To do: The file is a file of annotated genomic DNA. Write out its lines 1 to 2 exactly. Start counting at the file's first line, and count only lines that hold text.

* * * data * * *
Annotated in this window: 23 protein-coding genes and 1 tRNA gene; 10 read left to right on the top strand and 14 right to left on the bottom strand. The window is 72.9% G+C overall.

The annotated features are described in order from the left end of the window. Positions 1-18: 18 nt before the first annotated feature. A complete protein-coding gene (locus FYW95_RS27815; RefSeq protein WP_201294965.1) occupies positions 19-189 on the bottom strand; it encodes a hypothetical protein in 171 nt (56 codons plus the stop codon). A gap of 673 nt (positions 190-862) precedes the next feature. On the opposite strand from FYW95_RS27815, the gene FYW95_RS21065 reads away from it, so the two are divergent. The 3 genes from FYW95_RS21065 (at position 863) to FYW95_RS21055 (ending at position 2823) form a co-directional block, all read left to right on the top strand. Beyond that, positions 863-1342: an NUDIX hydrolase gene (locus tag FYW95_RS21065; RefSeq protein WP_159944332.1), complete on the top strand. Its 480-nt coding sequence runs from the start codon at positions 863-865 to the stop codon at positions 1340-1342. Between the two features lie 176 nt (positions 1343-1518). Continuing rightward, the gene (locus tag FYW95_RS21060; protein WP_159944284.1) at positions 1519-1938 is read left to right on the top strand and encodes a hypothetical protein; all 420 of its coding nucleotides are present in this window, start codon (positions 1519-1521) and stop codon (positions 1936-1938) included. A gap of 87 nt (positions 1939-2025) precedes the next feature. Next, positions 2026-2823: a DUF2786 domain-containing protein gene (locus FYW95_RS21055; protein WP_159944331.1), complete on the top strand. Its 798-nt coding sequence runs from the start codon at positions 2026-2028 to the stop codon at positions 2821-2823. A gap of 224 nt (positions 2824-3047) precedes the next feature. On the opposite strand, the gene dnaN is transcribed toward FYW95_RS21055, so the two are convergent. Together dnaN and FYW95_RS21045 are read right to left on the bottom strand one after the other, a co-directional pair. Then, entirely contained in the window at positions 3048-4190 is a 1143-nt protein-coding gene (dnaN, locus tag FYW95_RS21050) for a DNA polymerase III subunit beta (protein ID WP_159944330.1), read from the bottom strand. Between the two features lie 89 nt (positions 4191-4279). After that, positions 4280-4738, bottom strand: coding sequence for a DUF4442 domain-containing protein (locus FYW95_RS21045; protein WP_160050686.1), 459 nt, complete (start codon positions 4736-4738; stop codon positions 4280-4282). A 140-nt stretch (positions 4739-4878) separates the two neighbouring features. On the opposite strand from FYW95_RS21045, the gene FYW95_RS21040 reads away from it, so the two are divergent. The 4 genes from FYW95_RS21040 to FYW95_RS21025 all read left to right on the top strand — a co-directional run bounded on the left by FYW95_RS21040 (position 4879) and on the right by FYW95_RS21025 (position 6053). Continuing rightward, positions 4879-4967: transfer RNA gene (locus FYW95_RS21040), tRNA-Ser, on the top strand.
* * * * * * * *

Annotated in this window: 23 protein-coding genes and 1 tRNA gene; 10 read left to right on the top strand and 14 right to left on the bottom strand. The window is 72.9% G+C overall.

The annotated features are described in order from the left end of the window. Positions 1-18: 18 nt before the first annotated feature. A complete protein-coding gene (locus FYW95_RS27815; RefSeq protein WP_201294965.1) occupies positions 19-189 on the bottom strand; it encodes a hypothetical protein in 171 nt (56 codons plus the stop codon). A gap of 673 nt (positions 190-862) precedes the next feature. On the opposite strand from FYW95_RS27815, the gene FYW95_RS21065 reads away from it, so the two are divergent. The 3 genes from FYW95_RS21065 (at position 863) to FYW95_RS21055 (ending at position 2823) form a co-directional block, all read left to right on the top strand. Beyond that, positions 863-1342: an NUDIX hydrolase gene (locus tag FYW95_RS21065; RefSeq protein WP_159944332.1), complete on the top strand. Its 480-nt coding sequence runs from the start codon at positions 863-865 to the stop codon at positions 1340-1342. Between the two features lie 176 nt (positions 1343-1518). Continuing rightward, the gene (locus tag FYW95_RS21060; protein WP_159944284.1) at positions 1519-1938 is read left to right on the top strand and encodes a hypothetical protein; all 420 of its coding nucleotides are present in this window, start codon (positions 1519-1521) and stop codon (positions 1936-1938) included. A gap of 87 nt (positions 1939-2025) precedes the next feature. Next, positions 2026-2823: a DUF2786 domain-containing protein gene (locus FYW95_RS21055; protein WP_159944331.1), complete on the top strand. Its 798-nt coding sequence runs from the start codon at positions 2026-2028 to the stop codon at positions 2821-2823. A gap of 224 nt (positions 2824-3047) precedes the next feature. On the opposite strand, the gene dnaN is transcribed toward FYW95_RS21055, so the two are convergent. Together dnaN and FYW95_RS21045 are read right to left on the bottom strand one after the other, a co-directional pair. Then, entirely contained in the window at positions 3048-4190 is a 1143-nt protein-coding gene (dnaN, locus tag FYW95_RS21050) for a DNA polymerase III subunit beta (protein ID WP_159944330.1), read from the bottom strand. Between the two features lie 89 nt (positions 4191-4279). After that, positions 4280-4738, bottom strand: coding sequence for a DUF4442 domain-containing protein (locus FYW95_RS21045; protein WP_160050686.1), 459 nt, complete (start codon positions 4736-4738; stop codon positions 4280-4282). A 140-nt stretch (positions 4739-4878) separates the two neighbouring features. On the opposite strand from FYW95_RS21045, the gene FYW95_RS21040 reads away from it, so the two are divergent. The 4 genes from FYW95_RS21040 to FYW95_RS21025 all read left to right on the top strand — a co-directional run bounded on the left by FYW95_RS21040 (position 4879) and on the right by FYW95_RS21025 (position 6053). Continuing rightward, positions 4879-4967: transfer RNA gene (locus FYW95_RS21040), tRNA-Ser, on the top strand.